Nadal, who won his first Grand Slam as a 19-year-old at the 2005 French Open, is the player people simply can’t refrain from comparing with Alcaraz. If the words “Spain” and “tennis” are put anywhere near each other in a sentence, all roads lead to Rafa. While the idea of Nadal as Alcaraz’s Obi-Wan Kenobi is a nice one, it doesn’t exist. Alcaraz doesn’t turn to any of the Big Three for advice. Juan Carlos Ferrero, his coach, a former world No. 1 and the 2003 French Open men’s champion, guides him through everything he needs to know. The country has a healthy pipeline of talented players beyond Rafa, too, some of whom Alcaraz idolized growing up, and some with whom he still competes with now––Pablo Andújar, David Ferrer, Feliciano Lopez, Pablo Carreño Busta.
Alcaraz lives and trains at the JC Ferrero Equelite Sport Academy in Alicante, Spain. The academy is about an hour’s drive from his house, so on his days off, he goes to see his family, where he is regarded as the teenager he still is. “When we’re at home, my parents tell me what I have to do. You know––‘Do this, do that,’ just normal parent-kid stuff. I’m normal.” He shrugs. “I’m a normal guy.” Moments after his win over Ruud, Alcaraz dashed to the stands and spidey-climbed to get to the group in his box. They wrapped him in a huddle, before he hugged each of them, one at a time.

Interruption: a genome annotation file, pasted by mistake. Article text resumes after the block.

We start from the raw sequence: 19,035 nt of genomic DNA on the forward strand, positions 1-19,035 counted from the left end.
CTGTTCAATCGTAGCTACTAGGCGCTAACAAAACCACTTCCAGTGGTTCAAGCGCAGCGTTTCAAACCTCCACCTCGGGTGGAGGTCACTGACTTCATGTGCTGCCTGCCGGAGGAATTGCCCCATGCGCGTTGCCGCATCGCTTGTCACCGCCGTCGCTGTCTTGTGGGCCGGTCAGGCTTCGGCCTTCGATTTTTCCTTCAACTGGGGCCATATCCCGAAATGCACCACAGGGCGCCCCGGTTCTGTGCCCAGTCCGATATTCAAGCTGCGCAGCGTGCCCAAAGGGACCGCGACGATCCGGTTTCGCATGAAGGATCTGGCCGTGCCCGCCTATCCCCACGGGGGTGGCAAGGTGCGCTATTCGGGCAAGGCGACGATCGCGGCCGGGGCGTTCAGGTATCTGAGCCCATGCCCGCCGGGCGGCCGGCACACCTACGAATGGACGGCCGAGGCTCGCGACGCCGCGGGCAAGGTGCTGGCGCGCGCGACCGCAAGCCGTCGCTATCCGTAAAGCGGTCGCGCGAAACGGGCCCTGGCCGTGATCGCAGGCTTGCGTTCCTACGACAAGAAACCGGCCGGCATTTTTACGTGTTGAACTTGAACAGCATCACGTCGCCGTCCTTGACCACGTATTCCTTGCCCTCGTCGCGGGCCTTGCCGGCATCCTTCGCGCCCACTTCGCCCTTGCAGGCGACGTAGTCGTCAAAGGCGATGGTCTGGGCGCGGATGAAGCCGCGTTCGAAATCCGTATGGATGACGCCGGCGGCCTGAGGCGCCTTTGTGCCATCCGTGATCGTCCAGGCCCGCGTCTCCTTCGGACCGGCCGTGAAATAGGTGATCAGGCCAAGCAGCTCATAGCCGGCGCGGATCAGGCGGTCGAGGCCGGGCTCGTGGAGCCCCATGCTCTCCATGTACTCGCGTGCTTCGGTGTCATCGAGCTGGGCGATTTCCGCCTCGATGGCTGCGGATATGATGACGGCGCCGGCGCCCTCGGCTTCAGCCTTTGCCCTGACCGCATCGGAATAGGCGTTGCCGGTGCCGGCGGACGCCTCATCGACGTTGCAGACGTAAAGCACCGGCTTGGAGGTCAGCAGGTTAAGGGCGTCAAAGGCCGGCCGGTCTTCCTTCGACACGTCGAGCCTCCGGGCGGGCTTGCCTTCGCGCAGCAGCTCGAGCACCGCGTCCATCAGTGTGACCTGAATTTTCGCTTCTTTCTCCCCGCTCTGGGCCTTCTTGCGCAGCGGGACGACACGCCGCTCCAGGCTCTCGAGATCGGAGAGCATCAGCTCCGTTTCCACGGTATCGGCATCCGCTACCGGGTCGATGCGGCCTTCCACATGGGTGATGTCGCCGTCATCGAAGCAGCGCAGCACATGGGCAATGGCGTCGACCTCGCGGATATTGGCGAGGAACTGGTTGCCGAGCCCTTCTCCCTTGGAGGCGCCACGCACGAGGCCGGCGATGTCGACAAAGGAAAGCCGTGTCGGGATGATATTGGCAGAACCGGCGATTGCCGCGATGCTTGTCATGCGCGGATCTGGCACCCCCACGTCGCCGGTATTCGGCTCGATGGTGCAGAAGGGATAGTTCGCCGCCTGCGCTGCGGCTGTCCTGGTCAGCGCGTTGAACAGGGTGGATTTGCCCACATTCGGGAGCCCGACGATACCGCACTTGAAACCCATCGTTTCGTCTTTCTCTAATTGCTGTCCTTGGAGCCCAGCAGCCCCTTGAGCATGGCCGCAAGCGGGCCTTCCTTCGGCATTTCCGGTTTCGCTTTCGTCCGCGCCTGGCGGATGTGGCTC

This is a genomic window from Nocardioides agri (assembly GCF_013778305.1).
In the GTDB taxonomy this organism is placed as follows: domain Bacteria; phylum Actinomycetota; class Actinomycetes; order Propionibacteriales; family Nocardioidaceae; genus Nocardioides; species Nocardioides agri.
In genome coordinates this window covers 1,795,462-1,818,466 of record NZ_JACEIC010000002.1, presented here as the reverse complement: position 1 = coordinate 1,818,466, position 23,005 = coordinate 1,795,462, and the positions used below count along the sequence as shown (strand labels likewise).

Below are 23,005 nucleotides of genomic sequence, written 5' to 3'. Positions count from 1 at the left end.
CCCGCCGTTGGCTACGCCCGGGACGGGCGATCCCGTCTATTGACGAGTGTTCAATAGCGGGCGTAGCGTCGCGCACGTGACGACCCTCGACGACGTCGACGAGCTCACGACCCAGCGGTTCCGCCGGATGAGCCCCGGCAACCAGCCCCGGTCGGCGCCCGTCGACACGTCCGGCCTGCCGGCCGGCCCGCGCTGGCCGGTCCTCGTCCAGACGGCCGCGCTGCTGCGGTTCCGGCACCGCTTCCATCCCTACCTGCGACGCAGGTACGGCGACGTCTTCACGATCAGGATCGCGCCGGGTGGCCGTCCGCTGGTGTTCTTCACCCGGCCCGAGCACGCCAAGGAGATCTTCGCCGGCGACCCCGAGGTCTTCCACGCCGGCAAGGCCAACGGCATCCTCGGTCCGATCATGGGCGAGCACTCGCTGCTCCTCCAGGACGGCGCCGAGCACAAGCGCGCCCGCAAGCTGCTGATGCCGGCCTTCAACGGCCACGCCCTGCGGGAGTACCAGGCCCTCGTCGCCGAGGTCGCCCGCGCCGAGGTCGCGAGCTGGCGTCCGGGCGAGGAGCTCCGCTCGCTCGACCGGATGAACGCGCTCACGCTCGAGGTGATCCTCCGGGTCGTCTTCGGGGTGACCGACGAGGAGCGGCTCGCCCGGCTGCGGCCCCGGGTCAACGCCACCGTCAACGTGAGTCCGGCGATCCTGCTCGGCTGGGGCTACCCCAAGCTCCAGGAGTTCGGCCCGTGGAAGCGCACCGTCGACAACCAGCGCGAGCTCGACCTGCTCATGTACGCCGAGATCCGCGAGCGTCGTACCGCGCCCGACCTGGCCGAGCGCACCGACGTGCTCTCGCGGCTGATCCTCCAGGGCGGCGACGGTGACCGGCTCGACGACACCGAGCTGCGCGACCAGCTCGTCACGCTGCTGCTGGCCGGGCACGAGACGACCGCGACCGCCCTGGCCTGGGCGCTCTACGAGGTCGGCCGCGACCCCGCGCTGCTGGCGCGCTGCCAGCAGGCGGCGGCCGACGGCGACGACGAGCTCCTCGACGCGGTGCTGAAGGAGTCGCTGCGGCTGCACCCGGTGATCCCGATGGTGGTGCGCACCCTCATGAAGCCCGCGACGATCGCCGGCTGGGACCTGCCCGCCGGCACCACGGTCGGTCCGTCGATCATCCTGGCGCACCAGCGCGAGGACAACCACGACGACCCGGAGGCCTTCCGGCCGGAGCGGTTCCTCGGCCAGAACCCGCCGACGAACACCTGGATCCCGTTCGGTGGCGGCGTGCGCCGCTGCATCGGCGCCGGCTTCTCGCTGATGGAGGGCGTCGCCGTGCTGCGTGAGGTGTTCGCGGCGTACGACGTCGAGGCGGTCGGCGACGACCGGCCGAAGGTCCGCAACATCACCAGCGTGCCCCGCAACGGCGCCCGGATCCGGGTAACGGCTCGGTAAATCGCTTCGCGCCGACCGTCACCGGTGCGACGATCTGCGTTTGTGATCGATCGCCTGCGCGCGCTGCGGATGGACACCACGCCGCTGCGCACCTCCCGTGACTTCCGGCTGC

There is something transcendent, already, about the way Alcaraz moves across the court and the way he plays the game. His real-time strategy, his execution, his net game, his drop shots. It’s shocking. This isn’t hyperbole. He’s been on a steady ascent through the rankings since he made his ATP tour debut in February of 2020, when he was 16. What began as an escalator became a rocket ship.
There are other players who are just as fast, Australia’s Alex de Minaur, for example, and there are other guys who win––Medvedev, Nick Kyrgios. But with them, at least to the casual observer, there’s stuff to work on––regular tennis things like attitude, playing style, consistency. Alcaraz, for now, plays like a magician, and a serial killer.
In the fourth round of the tournament, he beat 2014 champion Marin Čilić in the first of what would be three straight five set matches on his way to the final. Next up, it was the quarterfinals against Italy’s young gun Jannik Sinner that went five sets, five hours, and past everyone’s bedtime. Alcaraz won the first set and in the 12th game of the second, delivered a behind-the-back forehand so preposterous it bordered on obscene. The shot wasn’t a beautiful accident. He’d sprinted across the baseline to Sinner’s ball in time enough to realize what he needed to do. He paused, jumped, and flipped his wrist to place it. Dagger and whimsy, in a fraction of a millisecond. If Alcaraz were a tennis-playing cartoon, this is the shot the animators would use to sequence his game. It was so unbelievable, the impossibility of what happened next was muted. There was a full, abrupt change in momentum, a split step, and supersonic sprint to the service line for a backhand to end the point. The commentators couldn’t contain their enthusiasm. A camera cut to Ferrero, on his feet, chuckling, a “What are you gonna do?” dad expression on his face.